Immunotherapy pioneer Carl June, MD, was named member of the 2017 class of fellows of the American Association for Cancer Research (AACR) Academy in April 2017, in recognition for his pivotal role in designing chimeric antigen receptor T cell immunotherapy (CAR-T) for the treatment of relapsed/refractory chronic lymphocytic leukemia.
Dr. June is director of the Center for Cellular Immunology in the Abramson Cancer Center and director of the Parker Institute for Cancer Immunotherapy at University of Pennsylvania School of Medicine.
When asked by OBR what this award means to him, Dr. June replied: “The AACR fellowship was a very special award for several reasons. First, the previous inductees are in many cases my most revered colleagues and mentors, who are literally the ‘Who’s who’ of cancer research. Secondly, the induction ceremony led by AACR leadership was very special.”
Dr. June began his research on genetically modified T cells in the 1990s when he was studying HIV/AIDS. This work led to his studying this technology in leukemia and the first clinical trials in leukemia patients in 2010. At that time, only three cancer centers had open CAR-T trials; now more than 110 CAR-T trials are open in the U.S. and other countries.
CAR-T cell therapy is still a work in progress. Although this therapy has achieved dramatic results in some patients with no other treatment options, it can also unleash the immune system to go awry, so much attention has focused on optimizing outcomes while taming unwanted immune responses.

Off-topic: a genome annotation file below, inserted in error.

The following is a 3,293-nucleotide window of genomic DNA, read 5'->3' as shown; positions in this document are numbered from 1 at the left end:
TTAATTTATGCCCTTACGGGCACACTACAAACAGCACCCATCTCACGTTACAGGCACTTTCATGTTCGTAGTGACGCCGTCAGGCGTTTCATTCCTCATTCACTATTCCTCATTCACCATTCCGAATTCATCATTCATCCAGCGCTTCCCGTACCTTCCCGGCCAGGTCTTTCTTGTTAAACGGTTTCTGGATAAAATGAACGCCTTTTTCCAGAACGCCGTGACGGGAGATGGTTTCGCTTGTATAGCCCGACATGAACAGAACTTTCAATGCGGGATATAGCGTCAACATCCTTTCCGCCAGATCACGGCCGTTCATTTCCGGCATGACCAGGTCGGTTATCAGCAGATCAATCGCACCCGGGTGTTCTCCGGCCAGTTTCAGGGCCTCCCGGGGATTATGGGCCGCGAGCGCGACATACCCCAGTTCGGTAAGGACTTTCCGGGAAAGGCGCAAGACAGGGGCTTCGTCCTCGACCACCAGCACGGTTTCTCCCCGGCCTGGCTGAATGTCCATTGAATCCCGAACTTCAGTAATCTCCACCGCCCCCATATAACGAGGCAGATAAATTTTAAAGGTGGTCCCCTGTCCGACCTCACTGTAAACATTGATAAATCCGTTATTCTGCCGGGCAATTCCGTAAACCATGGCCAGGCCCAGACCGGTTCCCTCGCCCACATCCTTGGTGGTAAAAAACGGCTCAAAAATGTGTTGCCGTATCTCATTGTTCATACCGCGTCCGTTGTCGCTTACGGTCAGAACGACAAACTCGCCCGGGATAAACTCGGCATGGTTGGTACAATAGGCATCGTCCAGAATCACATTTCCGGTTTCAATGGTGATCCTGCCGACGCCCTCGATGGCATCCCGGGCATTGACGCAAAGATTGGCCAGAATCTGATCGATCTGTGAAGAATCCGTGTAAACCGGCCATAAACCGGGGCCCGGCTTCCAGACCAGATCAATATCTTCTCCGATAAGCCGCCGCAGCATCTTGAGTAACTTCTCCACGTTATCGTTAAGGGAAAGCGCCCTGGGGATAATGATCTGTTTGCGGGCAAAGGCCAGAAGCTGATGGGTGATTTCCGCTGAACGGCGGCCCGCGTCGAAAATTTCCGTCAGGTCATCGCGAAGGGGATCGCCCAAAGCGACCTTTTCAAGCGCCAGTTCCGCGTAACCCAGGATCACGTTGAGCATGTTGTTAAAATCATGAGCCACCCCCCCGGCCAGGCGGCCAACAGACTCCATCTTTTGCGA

The first pediatric patient to receive CAR-T therapy was Emily Whitehead, a 7-year-old child with intractable, seemingly fatal acute lymphoblastic leukemia. Her miraculous recovery made front-page headlines and she is alive and in remission at age 10.
Since then, scores of other patients with leukemias and other hematologic cancers have received CAR-T, with excellent and unprecedented remissions in many patients. The therapy is furthest along in development for the treatment of acute lymphocytic leukemia, chronic lymphocytic leukemia, and non-Hodgkin lymphoma, and approval by the FDA is expected sometime in 2017.
CAR-T is also investigational in multiple myeloma and acute myeloid leukemia and in some sold tumors.
Dr. June continues his research on CAR-T and how best to exploit this novel approach. “The fundamental goal of CAR-T research is to contribute to the ultimate solution for cancer: curing and preventing,” he told OBR.
By John McCleery